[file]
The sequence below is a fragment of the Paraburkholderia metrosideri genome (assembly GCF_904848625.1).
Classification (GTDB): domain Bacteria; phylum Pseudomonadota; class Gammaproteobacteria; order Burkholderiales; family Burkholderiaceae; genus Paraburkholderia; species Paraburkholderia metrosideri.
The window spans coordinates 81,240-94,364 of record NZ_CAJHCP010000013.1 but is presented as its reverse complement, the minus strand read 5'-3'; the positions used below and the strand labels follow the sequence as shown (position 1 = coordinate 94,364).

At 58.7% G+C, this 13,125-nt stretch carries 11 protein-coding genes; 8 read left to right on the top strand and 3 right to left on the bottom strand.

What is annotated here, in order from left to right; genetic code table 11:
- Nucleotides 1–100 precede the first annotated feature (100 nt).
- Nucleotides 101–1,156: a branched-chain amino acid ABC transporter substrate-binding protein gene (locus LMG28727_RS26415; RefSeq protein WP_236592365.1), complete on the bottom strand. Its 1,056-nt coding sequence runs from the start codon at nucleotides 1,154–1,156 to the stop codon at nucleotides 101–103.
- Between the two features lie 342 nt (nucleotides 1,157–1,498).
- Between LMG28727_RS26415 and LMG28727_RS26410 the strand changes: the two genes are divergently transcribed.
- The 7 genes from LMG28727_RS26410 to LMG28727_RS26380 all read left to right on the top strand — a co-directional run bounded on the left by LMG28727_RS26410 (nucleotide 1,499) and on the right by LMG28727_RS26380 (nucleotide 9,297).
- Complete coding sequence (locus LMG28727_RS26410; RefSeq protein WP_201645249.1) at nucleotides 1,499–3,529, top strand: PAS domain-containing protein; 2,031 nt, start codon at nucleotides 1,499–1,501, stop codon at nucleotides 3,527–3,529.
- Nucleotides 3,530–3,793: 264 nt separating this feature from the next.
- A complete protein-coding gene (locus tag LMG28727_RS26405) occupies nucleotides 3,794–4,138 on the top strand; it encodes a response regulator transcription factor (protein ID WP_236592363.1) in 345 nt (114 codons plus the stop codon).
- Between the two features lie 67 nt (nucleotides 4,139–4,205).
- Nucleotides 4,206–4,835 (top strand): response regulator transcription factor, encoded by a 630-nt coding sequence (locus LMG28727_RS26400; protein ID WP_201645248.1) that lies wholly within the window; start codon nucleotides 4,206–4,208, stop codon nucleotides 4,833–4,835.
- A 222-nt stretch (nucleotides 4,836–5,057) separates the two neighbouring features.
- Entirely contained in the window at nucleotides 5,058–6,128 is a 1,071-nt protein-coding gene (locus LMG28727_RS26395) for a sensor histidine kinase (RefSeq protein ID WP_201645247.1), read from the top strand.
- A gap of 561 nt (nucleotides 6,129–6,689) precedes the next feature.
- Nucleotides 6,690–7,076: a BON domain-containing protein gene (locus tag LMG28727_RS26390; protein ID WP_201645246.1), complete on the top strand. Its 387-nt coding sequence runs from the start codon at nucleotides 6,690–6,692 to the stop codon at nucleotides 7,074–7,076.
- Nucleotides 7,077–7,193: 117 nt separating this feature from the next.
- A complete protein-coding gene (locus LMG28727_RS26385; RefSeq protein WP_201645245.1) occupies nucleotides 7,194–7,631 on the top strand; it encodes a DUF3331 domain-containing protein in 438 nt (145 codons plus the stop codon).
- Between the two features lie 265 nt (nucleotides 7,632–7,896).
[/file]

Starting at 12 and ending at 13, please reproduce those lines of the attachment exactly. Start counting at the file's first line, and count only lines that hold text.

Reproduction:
- Nucleotides 3,530–3,793: 264 nt separating this feature from the next.
- A complete protein-coding gene (locus tag LMG28727_RS26405) occupies nucleotides 3,794–4,138 on the top strand; it encodes a response regulator transcription factor (protein ID WP_236592363.1) in 345 nt (114 codons plus the stop codon).